NOTE: This archive only contains Carolyn Hax columns through March 2011. Her more recent columns are located here.

CAROLYN HAX

(Nick Galifianakis for the Washington Post)
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By Carolyn Hax
Wednesday, July 30, 2008

Dear Carolyn:

My brother "Jim" is engaged to "Jessica." He and Jessica recently moved into a home very close to her parents. When I speak with my brother, he immediately complains about his circumstances -- at length. He clearly loves Jessica and her family, but he shares that this family makes decisions that affect his life without his input, everything from trying to find him a better-paying job to home-improvement projects that will monopolize his time. Jessica does not appear to advocate for him when her mother assigns him another project. My brother sees himself as the "victim" and has difficulty being assertive.

Why does he want to go through with the wedding? Does he want me to ask the unspeakable question? Do I offer advice (and what would that be)? Do I try to help him see the positive aspects of his situation since he seems to have no intention of leaving it? Or do I listen empathically and say nothing? I want to make sure I offer the support he is seeking.

J.

What you can do is limited, what you should do is debatable, but the disastrous choice is clear: Please, please do not "try to help him see the positive aspects of his situation."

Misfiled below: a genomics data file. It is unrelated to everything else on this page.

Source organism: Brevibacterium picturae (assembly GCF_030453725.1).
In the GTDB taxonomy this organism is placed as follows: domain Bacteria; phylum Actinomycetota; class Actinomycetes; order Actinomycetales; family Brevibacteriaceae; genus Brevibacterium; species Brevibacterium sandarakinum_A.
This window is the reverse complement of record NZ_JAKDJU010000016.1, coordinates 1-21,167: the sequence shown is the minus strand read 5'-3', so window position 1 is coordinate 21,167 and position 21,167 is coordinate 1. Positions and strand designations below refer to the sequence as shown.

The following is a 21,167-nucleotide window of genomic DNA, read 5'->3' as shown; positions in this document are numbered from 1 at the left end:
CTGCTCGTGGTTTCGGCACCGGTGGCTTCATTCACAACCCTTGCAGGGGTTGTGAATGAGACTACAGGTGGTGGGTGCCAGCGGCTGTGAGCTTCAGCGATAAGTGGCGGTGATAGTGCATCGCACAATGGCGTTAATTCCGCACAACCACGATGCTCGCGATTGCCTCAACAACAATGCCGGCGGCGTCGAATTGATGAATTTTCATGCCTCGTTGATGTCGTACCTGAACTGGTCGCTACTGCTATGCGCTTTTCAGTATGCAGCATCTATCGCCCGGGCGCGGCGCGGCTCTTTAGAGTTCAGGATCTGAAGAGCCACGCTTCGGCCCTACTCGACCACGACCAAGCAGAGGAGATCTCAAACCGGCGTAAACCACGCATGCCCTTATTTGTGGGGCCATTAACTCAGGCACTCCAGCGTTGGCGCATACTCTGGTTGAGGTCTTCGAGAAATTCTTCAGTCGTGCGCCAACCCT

You don't see them yourself, so it would be insincere. That alone rules it out.

But there's another, more compelling reason. If you were to become a lobbyist for the bright side, then you'd be increasing the pressure -- or worse, giving your tacit permission -- for him to embrace victimhood, to shut up and take whatever Jessica's family decides he should.

That's a recipe for quiet desperation, of going along to get along, the benefits of which are dubious and strictly short-term. Not even Jessica would be better for a compliant and miserable Jim.

No matter how many decisions his future in-laws make for him, your brother is choosing his fate. The only good outcome here will result from his conscious participation in this fate. So don't tell him what to think, ask him: "How do you feel about this?" "What do you wish had happened instead?" "What do you think you should do?" "What are you going to do?"

He's confiding in you; you have the opportunity to lead him to consciousness. After that, however, it's a matter of hoping the horse has the sense to drink.

Dear Carolyn:

I have a friend whom I really enjoy, and our sons like each other, so we often take turns hosting play dates and sleepovers. The only problem is that her husband is a real blowhard -- only into material things, and always has a loud opinion. We shy away from seeing both of them together. Is there any way to keep her friendship and avoid his?

A.

Befriending only half of a couple requires two things: your ability to give a subtle hint, and their ability to take one. You seem to be doing your part, so now you just hope they do theirs.

If not, then you weigh her benefits against his cost. For what it's worth, blowhards tend to be insecure, not mean, which would mean less bluster the better you know him. Your good friend did marry the guy; it never hurts to try to see why.

Write to Carolyn Hax, Style, 1150 15th St. NW, Washington, D.C. 20071, or tellme@washpost.com.


© 2008 The Washington Post Company

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